The Gold Coast property market may be getting an unexpected shot in the arm from the federal election.
After a quiet finish to 2018, during which the median house price rose by only 1.6 per cent and units were down slightly by 1.2 per cent, Ray White Surfers Paradise CEO Andrew Bell has noted an increasing sense of urgency among buyers eager to lock in a purchase sooner rather than later.
These buyers were factoring in a change of government at the next federal election and the likelihood of changes to the tax treatment of investment properties, as previously signalled by Labor, he said.
“Elections often create uncertainty in the market, but this time it’s a little different because of proposed changes mooted by the Labor Party,” Bell said.
“The market is well and truly factoring a Labor victory and the likelihood of major changes to the taxation regime for property owners.
“Many are buying now to take advantage of the grandfathering provisions proposed by Labor for existing properties.”
Labor’s plans include the abolition of negative gearing on established properties and a reduction of the capital gains discount from 50 per cent to 25 per cent. Negative gearing would remain in place for newly built homes and apartments.
The current rules for capital gains tax and negative gearing would still apply for investors who already own properties.
“The proposed changes are the most significant in a generation for the property market and that’s prompted many buyers to bring forward their plans to step into the market,” Bell said.
“We tapped into this thought process in the planning for The Event last month, which led to an exceptional clearance rate during and following the auction program.”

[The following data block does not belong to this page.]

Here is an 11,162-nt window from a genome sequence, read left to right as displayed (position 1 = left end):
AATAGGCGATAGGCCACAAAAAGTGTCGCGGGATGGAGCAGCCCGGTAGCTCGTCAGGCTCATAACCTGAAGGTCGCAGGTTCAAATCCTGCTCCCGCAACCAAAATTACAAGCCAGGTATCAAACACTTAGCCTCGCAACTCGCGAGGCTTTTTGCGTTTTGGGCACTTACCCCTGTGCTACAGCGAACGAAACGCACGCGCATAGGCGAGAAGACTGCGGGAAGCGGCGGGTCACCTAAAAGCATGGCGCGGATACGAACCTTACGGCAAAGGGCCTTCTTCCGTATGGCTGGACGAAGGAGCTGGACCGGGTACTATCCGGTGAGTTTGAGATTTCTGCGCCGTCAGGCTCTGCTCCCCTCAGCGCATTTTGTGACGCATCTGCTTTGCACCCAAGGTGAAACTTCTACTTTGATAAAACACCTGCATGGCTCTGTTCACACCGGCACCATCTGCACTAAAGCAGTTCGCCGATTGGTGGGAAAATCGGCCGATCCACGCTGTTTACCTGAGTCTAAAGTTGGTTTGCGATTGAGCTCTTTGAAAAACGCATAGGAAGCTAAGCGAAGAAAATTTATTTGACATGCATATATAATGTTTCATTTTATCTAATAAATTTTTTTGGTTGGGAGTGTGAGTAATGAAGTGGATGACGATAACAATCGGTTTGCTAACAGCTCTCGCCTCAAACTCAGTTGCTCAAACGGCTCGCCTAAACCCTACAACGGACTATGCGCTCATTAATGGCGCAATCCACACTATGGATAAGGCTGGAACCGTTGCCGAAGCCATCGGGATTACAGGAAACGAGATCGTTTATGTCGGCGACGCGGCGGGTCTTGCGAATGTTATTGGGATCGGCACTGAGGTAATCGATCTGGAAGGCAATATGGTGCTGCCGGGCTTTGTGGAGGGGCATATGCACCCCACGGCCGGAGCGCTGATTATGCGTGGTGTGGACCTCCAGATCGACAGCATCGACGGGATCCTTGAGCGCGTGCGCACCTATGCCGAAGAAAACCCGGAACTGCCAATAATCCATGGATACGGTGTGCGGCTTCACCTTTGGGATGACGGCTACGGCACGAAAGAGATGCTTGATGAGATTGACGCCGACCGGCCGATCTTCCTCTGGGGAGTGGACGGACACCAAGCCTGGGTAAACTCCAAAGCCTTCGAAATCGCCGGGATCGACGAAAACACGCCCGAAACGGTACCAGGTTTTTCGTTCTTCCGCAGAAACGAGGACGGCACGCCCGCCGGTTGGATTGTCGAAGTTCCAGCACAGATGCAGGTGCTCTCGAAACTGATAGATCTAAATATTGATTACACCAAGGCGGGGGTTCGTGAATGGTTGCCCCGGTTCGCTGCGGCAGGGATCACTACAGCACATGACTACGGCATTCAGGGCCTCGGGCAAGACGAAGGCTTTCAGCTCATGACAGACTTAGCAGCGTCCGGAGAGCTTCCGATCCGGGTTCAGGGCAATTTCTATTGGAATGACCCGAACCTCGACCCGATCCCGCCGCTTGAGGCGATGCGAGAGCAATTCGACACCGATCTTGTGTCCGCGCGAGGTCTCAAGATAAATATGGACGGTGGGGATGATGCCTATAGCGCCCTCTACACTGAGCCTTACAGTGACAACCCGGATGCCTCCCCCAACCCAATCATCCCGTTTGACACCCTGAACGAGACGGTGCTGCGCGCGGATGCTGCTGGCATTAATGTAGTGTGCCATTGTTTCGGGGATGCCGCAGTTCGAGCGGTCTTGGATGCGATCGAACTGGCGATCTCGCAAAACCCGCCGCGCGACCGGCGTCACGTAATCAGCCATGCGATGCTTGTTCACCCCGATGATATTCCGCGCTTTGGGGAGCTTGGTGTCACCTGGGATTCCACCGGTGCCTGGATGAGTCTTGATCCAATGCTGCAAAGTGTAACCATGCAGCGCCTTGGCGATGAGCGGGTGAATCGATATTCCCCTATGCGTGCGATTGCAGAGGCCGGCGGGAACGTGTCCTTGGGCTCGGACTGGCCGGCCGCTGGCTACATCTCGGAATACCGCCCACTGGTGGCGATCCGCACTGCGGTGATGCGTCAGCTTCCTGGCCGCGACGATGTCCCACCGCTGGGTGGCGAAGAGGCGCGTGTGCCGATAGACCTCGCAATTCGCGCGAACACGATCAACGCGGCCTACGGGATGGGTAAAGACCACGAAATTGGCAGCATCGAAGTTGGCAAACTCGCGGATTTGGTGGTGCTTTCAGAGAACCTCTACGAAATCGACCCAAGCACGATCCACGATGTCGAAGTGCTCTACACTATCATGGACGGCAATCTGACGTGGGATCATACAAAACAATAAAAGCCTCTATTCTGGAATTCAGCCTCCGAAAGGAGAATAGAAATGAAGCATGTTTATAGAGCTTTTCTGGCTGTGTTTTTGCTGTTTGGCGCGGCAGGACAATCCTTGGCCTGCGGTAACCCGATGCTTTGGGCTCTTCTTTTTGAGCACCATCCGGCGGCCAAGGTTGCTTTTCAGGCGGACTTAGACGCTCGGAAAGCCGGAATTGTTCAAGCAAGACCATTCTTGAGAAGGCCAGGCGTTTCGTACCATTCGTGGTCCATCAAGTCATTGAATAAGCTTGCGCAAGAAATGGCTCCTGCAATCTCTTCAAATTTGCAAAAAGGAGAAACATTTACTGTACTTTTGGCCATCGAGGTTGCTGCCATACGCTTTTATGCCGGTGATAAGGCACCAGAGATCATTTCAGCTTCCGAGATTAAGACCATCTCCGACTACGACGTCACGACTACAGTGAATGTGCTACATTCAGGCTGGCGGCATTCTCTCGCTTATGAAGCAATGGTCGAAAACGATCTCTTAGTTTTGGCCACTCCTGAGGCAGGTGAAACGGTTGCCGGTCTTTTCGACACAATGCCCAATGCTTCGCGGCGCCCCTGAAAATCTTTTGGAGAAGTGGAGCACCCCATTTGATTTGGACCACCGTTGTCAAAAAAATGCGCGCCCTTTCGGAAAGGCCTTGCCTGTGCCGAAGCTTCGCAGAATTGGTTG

Bell said the election stimulus had coincided with a cyclical increase in buyer inquiries for Gold Coast property from local and interstate investors.
“We’re certainly seeing an uptick in inquiry from investors keen to buy now before any of the proposed changes are made,” he said.
Bell has warned the proposed changes to property tax rules will affect the broader market, especially those who are unprepared.
“However, there are significant advantages for those who buy properties before these new laws come into effect,” he said.
“The market is definitely more anxious about what’s coming but there are many buyers looking to lock in their position now well ahead of the changes.”
Australia’s biggest auction event, held last month on the Gold Coast, reported a clearance rate of 60 per cent and rising, making it among the most successful RWSP auction programs held on the glitter strip, Bell said.
“There are compelling reasons still in play to support the Gold Coast property market going forward, and we don’t believe that will change any time soon,” he said.
“Strong migration rates, combined with the strength and diversity of the local economy should see buyer activity hold up well throughout the year.”